On January 10th, 2008 at 6:54 am, Chris Bartow said:

    I would add How are you going to make money?

    Advertising and affiliate marketing can be successful, but people need to know the market is there for the niche they are covering. Some people try to sell products online that just don’t ship well, so the market is there, but people in general will go to a local store to pick the item up.

    On January 10th, 2008 at 1:19 pm, Dawud Miracle said:

    The questions of how are secondary, really. And they get in the way of first clearly defining your service.

    I see many, many small business owners make this mistake. Yet it’s much easier to find ‘how’ when you clear on what.

    On January 10th, 2008 at 1:30 pm, James Chartrand - Web Content Writer Tips said:

    But your post was about starting a business, not defining a concept. To define a concept and determine what you would sell, yes, your three questions are fine and dandy. That’s “how to start creating a business,” in which you are creating the business, not opening doors.

    To start your business - which implies you’re doing something to get it going and rolling - you *must* have the how. How isn’t secondary to starting a business. It is the main question.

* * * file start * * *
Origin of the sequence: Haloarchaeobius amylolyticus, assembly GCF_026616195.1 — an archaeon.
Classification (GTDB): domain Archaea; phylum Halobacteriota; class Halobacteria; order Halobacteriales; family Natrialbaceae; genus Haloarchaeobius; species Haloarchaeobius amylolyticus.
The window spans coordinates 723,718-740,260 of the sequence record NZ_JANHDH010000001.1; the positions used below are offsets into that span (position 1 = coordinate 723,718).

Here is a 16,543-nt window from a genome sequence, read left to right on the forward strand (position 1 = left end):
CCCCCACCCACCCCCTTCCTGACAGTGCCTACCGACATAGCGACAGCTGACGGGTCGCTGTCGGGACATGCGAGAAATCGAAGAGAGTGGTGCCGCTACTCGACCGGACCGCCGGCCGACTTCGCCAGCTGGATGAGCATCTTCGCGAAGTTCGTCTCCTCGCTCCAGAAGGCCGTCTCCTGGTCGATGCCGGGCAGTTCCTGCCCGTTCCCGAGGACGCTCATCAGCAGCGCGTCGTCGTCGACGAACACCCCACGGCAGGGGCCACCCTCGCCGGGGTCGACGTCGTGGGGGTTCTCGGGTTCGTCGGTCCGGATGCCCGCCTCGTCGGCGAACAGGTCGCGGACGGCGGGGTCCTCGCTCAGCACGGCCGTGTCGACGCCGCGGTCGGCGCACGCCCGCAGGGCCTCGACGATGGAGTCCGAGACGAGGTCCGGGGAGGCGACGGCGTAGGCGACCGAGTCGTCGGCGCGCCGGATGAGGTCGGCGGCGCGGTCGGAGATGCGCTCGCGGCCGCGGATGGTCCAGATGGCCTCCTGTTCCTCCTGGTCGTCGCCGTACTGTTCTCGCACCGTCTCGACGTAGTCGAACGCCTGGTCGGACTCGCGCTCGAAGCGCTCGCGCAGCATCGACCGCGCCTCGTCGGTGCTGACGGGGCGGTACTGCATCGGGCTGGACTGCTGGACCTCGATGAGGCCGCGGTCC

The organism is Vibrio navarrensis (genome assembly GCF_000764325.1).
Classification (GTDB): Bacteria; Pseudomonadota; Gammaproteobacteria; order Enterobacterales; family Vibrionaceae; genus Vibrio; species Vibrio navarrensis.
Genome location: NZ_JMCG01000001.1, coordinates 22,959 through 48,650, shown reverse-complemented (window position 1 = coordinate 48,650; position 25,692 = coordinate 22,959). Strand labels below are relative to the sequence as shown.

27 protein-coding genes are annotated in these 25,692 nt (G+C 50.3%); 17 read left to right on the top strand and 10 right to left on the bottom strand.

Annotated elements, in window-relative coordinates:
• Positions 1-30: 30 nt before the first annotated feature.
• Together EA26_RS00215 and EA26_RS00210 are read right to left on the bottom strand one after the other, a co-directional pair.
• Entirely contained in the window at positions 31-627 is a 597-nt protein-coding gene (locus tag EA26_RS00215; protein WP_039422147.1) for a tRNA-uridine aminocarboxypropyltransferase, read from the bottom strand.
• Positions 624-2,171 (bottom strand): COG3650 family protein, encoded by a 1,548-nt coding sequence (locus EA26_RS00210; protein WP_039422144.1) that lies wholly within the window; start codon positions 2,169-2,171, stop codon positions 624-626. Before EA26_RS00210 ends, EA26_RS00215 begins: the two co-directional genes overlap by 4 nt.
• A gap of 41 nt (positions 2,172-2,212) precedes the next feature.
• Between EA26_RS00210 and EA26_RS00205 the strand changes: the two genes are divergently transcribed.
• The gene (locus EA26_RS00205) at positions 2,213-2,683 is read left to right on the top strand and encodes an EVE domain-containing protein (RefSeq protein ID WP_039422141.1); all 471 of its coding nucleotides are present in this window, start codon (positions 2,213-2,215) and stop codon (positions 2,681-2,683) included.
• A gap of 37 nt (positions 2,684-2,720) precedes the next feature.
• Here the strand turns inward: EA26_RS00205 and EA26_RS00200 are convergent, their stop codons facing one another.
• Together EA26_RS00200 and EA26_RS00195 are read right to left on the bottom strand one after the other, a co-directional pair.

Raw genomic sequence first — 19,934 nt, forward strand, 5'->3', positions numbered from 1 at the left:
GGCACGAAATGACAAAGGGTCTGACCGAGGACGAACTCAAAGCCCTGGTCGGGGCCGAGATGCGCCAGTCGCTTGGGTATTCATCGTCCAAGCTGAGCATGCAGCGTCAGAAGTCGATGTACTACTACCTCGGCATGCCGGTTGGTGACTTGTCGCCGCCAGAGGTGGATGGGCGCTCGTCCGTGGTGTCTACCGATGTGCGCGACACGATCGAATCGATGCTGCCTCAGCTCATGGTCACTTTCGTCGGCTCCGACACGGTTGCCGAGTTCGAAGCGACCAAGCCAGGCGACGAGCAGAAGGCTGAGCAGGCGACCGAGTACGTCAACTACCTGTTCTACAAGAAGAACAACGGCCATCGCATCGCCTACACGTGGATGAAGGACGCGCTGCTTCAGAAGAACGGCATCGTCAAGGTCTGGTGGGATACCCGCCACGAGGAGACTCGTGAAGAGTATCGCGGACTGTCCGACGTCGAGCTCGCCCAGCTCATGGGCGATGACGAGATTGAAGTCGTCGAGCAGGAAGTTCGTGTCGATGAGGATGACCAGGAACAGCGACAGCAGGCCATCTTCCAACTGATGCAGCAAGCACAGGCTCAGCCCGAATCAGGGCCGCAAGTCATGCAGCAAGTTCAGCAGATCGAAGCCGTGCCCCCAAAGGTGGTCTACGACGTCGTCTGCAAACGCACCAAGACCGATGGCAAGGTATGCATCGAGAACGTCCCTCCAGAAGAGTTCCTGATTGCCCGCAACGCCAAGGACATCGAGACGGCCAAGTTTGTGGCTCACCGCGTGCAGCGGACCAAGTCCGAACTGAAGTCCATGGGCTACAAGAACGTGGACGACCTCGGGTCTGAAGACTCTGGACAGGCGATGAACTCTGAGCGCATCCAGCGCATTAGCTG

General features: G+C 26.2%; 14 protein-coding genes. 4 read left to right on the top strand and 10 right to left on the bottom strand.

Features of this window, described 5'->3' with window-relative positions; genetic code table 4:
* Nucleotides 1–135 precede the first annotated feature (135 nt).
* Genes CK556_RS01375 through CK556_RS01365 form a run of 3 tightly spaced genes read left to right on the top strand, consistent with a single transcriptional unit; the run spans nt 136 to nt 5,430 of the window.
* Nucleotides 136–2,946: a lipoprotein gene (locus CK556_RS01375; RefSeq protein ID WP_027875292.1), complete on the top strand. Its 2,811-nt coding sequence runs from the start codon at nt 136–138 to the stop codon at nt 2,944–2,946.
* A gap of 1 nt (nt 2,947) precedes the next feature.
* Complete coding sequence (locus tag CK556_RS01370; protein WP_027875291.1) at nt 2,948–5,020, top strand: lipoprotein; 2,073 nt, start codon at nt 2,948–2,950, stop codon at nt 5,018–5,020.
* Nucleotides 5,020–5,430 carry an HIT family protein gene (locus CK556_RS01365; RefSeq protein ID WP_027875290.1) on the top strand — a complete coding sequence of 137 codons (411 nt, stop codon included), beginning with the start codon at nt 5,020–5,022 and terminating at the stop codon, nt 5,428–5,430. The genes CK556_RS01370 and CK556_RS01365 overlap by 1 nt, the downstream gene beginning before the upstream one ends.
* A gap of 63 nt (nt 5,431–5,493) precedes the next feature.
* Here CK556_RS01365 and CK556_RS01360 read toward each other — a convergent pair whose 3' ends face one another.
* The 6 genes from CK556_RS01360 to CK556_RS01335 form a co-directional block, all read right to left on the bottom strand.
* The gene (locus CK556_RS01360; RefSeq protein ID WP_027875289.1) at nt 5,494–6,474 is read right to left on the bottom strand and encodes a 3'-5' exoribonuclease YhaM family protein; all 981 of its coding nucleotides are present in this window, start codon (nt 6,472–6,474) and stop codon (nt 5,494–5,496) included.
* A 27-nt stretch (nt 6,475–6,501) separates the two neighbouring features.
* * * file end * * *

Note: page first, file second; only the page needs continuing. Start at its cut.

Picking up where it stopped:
I’m splitting hairs, maybe, but hey. It’s an interesting debate.

    On January 10th, 2008 at 2:05 pm, Joe Cheray said:

    I keep these questions in my head when I start thinking of working for someone else instead of myself. Number 3 is the one that sticks out the most because that is the one I ask myself. Who would I be doing the work for? So then it goes back to who would I be if I went to work for someone else? When I look at these two answers I think then that I want to remain an individual and work for my dreams on my own and not work under someone anymore.

    The thought of getting up before the crack of dawn to get myself up, my son up and both of us out the door take him to a sitter until he can be picked up by the bus for school and then do the whole process in reverse at the end of each day just doesn’t appeal to me anymore.

    So I would have to say once you have really established the three questions above the rest will take care of themselves once you make the commitment to work for you and not someone else.

    On January 10th, 2008 at 2:22 pm, Dawud Miracle said:

    @James - I hear you and maybe we’re both splitting hairs. Yet that’s fine with me. There’s tons of different ways to look at it.

    As I see it, a business is something you can have without having customers/clients. So what you do is the business, for my perspective. And the how is the action of getting your clients. I’m just of the mind that most people put the cart before the horse; spending tons of time on marketing when they don’t really know what they’re doing. That’s why I took that tact.

    On January 10th, 2008 at 5:23 pm, Alan Johnson said:

    Definitely, people should not lose track of the bottom line when it comes to planning their business. Common sense questions such as the ones you’ve mentioned tend to be overlooked a lot of times by people who end up spending too much time on aspects which are far less important.

    Alan Johnson